Bureau of Prisons Plans Agency Wide Audit of Religious Services Contractor Policy
WASHINGTON – Following an admission that it failed to complete a background check on a religious services contractor who had advocated violence against critics of Islamic extremism, the Bureau of Prisons told Senate Judiciary Committee Chairman Chuck Grassley that it’s performing an agency-wide audit of its religious services contractor policy.
The Bureau of Prisons disclosure came in its answers to a letter sent by Grassley earlier this year. Grassley wrote the Bureau after concerns were raised that individual inmates were vulnerable to recruitment of terrorist related activity, and subsequently how the Bureau is ensuring that its religious contractors are abiding by a standard set by the agency. The Bureau requires religious contractors to affirm that, “I do not endorse nor will I practice or use language in the institution that will support violence, terrorism, discriminate against other inmates or exclude other inmates from religious services based on race, color, religion, gender, or national origin.”
“Prisons are an inviting breeding ground for extremism,” Grassley said. “Both federal and state officials have voiced substantial concerns regarding the reach of radical Islamic groups within the prison system. It raises broader questions about the general quality of the background checks and other credentialing being performed by the Bureau of Prisons prior to hiring religious instructors.”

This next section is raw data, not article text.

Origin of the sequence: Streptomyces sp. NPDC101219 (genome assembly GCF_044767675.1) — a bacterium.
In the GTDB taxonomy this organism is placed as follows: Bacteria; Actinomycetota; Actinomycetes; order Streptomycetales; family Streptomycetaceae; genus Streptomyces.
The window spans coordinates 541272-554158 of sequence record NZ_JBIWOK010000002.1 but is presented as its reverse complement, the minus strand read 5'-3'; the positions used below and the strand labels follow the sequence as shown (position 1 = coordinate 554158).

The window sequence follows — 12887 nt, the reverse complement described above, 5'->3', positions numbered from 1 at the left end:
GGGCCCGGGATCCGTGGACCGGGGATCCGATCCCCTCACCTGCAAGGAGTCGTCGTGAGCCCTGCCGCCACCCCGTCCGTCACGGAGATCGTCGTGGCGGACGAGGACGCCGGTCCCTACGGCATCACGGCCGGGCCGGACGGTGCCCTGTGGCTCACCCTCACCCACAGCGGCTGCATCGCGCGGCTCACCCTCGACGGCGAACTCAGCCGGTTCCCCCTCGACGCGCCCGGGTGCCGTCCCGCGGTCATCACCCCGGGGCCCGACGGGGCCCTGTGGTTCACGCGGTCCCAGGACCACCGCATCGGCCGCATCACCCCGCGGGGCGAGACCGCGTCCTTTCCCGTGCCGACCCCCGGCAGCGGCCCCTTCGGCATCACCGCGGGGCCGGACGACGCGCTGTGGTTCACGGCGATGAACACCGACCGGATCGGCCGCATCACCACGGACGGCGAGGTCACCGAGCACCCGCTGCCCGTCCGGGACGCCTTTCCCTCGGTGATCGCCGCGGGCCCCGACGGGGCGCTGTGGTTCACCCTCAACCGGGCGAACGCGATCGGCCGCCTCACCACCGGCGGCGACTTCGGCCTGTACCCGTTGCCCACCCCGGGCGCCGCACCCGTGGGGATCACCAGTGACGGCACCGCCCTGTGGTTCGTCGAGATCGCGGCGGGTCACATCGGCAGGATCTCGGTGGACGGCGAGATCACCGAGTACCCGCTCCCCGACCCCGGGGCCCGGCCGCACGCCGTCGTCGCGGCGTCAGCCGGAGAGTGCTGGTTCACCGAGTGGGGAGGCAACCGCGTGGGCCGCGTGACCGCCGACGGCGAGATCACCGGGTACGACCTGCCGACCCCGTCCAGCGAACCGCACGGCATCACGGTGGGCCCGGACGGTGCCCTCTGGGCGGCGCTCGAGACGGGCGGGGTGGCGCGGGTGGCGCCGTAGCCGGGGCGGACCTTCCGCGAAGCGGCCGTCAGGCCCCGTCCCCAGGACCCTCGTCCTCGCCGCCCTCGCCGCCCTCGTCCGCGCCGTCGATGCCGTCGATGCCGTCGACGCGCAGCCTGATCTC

In its response to Grassley, the Bureau wrote that the file for Imam ElBayly showed that “he was interviewed by the local program manager/Chaplain and the Credentials of Religious Services Contractor form was completed. During the interview and reference phase of the process, there were no indications that Imam EIBayly held an extremist view of the Islamic faith. As such, his paperwork was forwarded for additional processing. Unfortunately, while Imam ElBayly did pass an NCIC (National Crime Information Center) check, our review of this case indicates the MBI (Moderate Risk Background Investigation) was not fully completed.”
The Bureau added that the agency, “is currently reexamining and updating the national training course for all Bureau Chaplains, contract specialists and human resource staff. This will help ensure proper vetting procedures are followed and emphasize the importance of checking references. In addition, the Bureau plans an agency-wide audit to ensure all institutions are complying with policy and guidance pertaining to the hiring of religious services contractors.”
A copy of the Bureau of Prison’s response can be found here. A copy of Grassley’s letter can be found here.